Picking Wild Huckleberries Archive

Huckleberry Picking in the Cascades

Posted September 13, 2017 By sandy

Huckleberry season in the Rocky Mountain region is most over for this year, but some folks are still picking in the Cascades in Oregon.

I ran across this delightful picking story that I want to share with you by John Rezell, Editor, OutdoorsNW :

Huckleberry Picking in the Cascades

Recipe for Huckleberry Bliss

We’ve ventured high into the Cascades in search of August’s bounty of huckleberries, but early signs along the trail are spotty at best. Someone or something appears to have cleaned up….

About three miles up the trail the picking pace begins to accelerate as single dark purple huckleberries pop into view. At first it’s a lone berry or two that appear ripe on a bush. Then, suddenly, a whole bush explodes with ripe berries lighting up against the green leaves like fireworks….

I can’t describe the fulfillment that comes with plucking tiny berries from a bush, nor the eruption of taste buds that follows the burst of small pea-sized berry crunched between my teeth….

When we move to the next section I’m amazed at how quickly my brain zeroes in on huckleberries as our primary target. A single berry against the forest’s sea of green appears to pop out as if a lone spotlight casts upon it in a dark theater.

The rest of the forest blends into an idyllic background. I can almost hear a choir strike a heavenly chord on cue. Ahhhhh!!!…

READ THE FULL STORY

 

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Native Americans and Huckleberries

Posted August 22, 2017 By sandy

Native Americans enjoy a long history of picking and maintaining many huckleberry stands throughout the northwest region.

The use and preservation of huckleberries is recorded as far back at 1615 when explorer Samuel de Champlain observed Native Americans collecting and drying huckleberries for winter use.  Even the first huckleberry rakes were developed by Native Americans!  (For more history about huckleberries in the Pacific Northwest, you might want to check out the USDA booklet: : A Social History of Wild Huckleberry Harvesting in the Pacific Northwest, also listed on our resource page.)

The tradition continues and is shared in the following article by Eilís O’Neill:

Tribe’s Huckleberry Harvest Brings Fire (or Something Like It) Back to the Forest

… Traditionally, the Tulalip (tribe) ate huckleberries — at home and in ceremonies — brewed tea from the leaves, and used the juice to dye their clothes. Huckleberries were abundant thanks to forest fires, which opened up wetlands and meadows and made space for short, shrubby plants that need the sun—plants like huckleberry bushes.

But, for decades the Forest Service has tried to put out fires as fast as possible, so there isn’t much huckleberry habitat left. That’s why the Tulalip Tribe is working with the Forest Service to recreate open patches in the forest…

Today’s brush-clearing is part of an agreement between the Forest Service and the Tulalip Tribe signed five years ago. The agreement is based on the 1855 Treaty of Point Elliott, which reserves the Tulalip’s right to hunt and gather in unclaimed lands.

“The tribes see their treaty right as more than just the ability to gather,” says Libby Nelson, who helped negotiate the agreement. The tribe’s members also, she says, “want to be part of the stewardship as they had been for thousands of years.”

The agreement allows the tribe to keep some clear-cut Forest Service land open for huckleberry habitat.

“Logging is kind of doing what prescribed burns and traditional burning used to do to keep certain areas open and from having the conifers overtake these earlier forest stages and meadows,” she explains.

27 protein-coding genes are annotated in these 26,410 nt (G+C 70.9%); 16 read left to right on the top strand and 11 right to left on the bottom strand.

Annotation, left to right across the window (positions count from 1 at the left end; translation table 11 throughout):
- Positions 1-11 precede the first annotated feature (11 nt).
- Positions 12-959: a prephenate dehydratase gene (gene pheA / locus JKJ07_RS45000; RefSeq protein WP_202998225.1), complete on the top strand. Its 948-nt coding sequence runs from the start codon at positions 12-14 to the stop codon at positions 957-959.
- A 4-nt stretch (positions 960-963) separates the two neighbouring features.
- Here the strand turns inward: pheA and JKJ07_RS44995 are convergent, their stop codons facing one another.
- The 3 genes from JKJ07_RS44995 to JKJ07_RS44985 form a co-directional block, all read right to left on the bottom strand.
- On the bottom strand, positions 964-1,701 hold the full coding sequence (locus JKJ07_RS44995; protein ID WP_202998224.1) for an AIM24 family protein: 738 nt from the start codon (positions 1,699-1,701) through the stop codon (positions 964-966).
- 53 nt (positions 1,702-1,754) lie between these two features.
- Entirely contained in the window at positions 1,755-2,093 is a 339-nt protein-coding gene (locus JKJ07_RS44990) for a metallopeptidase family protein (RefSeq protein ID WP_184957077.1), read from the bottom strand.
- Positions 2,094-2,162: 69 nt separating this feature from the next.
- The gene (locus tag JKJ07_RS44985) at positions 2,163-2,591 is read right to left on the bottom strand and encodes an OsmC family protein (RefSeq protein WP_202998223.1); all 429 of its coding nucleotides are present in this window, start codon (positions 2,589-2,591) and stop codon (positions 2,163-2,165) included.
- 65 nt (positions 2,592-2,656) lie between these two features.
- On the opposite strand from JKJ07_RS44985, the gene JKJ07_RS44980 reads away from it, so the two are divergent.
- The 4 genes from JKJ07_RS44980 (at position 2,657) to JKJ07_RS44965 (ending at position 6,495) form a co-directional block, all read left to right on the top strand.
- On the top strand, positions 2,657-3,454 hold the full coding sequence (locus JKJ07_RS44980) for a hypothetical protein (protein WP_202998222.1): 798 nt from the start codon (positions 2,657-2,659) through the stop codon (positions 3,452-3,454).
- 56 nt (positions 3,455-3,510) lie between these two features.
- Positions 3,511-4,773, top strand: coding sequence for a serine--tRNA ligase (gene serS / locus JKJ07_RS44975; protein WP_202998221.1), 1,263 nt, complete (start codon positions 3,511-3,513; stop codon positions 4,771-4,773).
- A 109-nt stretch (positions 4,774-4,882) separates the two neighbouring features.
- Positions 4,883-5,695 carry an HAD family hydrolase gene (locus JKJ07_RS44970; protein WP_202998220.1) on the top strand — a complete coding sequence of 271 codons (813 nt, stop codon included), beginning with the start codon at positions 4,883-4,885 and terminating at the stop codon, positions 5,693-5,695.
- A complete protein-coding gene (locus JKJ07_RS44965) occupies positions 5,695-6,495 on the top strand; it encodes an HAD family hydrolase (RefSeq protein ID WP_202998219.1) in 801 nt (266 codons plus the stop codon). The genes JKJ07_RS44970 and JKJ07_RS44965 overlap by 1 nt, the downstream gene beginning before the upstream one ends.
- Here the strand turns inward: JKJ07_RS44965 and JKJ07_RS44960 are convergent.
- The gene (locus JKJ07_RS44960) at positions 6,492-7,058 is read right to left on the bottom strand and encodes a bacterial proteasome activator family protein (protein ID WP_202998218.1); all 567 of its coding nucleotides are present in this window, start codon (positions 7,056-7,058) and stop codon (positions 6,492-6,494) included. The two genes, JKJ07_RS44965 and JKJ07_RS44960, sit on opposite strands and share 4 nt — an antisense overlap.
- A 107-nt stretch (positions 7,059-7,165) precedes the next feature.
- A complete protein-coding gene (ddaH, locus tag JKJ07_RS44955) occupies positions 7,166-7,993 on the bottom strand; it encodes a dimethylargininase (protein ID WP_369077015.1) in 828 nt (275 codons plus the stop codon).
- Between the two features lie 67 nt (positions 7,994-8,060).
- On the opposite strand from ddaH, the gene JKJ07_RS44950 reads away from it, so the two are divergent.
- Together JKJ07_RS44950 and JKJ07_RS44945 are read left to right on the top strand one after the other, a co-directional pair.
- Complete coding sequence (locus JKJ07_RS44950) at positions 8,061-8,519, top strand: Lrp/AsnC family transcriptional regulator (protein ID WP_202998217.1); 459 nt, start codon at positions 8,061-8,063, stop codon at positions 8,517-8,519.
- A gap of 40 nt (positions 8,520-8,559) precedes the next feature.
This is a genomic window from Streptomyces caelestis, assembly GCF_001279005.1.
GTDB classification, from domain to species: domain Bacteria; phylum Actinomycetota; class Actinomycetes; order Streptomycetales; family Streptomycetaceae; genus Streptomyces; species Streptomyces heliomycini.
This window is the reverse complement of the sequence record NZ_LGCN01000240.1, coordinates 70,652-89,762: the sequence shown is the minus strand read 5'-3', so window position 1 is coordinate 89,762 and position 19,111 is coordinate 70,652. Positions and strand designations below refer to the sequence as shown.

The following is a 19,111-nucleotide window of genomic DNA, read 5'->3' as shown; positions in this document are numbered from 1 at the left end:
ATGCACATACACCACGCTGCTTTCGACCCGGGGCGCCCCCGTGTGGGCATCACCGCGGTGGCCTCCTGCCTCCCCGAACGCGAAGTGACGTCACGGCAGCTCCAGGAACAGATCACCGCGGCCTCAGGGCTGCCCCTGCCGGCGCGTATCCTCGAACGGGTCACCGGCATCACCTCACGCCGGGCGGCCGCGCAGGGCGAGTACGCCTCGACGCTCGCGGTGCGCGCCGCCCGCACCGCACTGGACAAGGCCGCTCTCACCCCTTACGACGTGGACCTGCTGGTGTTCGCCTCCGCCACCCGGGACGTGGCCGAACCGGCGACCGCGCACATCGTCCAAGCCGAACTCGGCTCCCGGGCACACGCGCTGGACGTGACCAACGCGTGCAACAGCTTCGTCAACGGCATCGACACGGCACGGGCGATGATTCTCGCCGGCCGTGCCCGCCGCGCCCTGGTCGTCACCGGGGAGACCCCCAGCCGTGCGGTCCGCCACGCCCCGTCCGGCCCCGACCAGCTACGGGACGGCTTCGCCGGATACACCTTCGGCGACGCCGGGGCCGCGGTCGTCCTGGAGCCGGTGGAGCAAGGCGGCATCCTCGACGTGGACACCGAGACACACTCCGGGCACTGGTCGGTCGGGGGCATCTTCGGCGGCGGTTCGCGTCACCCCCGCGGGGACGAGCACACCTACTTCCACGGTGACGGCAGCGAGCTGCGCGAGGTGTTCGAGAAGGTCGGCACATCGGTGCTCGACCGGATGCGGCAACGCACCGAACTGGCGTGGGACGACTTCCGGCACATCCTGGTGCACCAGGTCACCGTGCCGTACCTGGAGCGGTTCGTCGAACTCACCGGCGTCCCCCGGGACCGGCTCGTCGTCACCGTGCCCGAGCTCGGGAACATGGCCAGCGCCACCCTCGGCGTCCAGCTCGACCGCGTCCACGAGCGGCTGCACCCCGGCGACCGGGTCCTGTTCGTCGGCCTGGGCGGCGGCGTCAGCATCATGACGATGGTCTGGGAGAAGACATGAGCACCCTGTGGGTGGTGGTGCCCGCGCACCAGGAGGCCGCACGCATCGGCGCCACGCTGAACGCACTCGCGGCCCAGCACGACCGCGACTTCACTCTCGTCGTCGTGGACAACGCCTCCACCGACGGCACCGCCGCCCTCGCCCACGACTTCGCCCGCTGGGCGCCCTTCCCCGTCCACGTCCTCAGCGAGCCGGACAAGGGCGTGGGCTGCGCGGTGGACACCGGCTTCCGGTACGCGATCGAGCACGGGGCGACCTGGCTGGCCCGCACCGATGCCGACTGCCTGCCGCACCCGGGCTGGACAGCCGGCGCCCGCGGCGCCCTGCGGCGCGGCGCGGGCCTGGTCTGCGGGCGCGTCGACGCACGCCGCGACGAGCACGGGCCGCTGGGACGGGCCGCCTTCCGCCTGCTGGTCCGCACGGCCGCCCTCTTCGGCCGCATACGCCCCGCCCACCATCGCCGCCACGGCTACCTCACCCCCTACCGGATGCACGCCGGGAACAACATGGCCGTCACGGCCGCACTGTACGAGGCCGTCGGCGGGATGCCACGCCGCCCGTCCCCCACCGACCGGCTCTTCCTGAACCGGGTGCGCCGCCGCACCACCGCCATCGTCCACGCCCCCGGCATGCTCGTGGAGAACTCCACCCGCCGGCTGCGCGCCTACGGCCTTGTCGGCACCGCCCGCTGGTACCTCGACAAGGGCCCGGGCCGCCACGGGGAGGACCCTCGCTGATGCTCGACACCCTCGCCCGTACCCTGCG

Controlled burns are still on the table for the future — but for now, the tribe is focusing on clearing the land with chainsaws—and teenagers…

READ THE FULL ARTICLE HERE

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More Huckleberry Picking Reports

Posted August 14, 2017 By sandy

Some interesting stories from huckleberry pickers around the region:

More Huckleberry Picking Reports

I’m Your Huckleberry

Huckleberries may quite possibly be the best thing about summer in McCall. These round purple berries have a tart kick that make them the perfect addition to pies, ice cream, pancakes, syrup and more. …

Finding a bountiful huckleberry patch can require a bit of adventure. Start by getting to the right elevation (between 4,000 and 6,000 feet). Forest Service and old logging roads are a great way to access these high country areas. Huckleberry shrubs range in size from 2 feet to 6 feet and some of the best patches can be found in shaded areas. The leaves of a huckleberry bush are deep green with thin stems while the berries are small and range from deep red to purple to blue-black. Huckleberries typically ripen between July and September in the McCall area.

Check out the full story for a detailed list of picking tips

 

Personal Foodstory: Tart, sweet and wild, huckleberries represent this family of foraging jokesters

… If you’ve ever been huckleberry picking, you know that to reach even the halfgallon mark takes approximately an eternity. …

Huckleberrying requires patience, grit and awkward crouching. Swatting mosquitos and sweating in the summer heat, you must crawl through mountainous underbrush as scraggly branches and sticky spider webs collide with your face, only to pluck four meager berries from an entire bush.

With stained fingers and dirty jeans, you remind yourself that: Every. Berry. Counts.

If you drop one berry, you desperately hunt it down and place the precious fruit back in your picking container. Otherwise your hard labor was wasted…

Read the rest of this humorous story

 

Experts say this is the best season for huckleberry picking in years

One month in to huckleberry picking season, with up to 100 pickers each weekend, Nathan May with Washington State Parks said, “there’s still tons of huckleberries to be picked.” …

Rangers and pickers are even finding huckleberries pop up in places they never been found before….you just may have to go off the beaten path to find them.

The only place pickers haven’t had much luck is in areas with direct sunlight. as the extreme heat has hurt the bushes.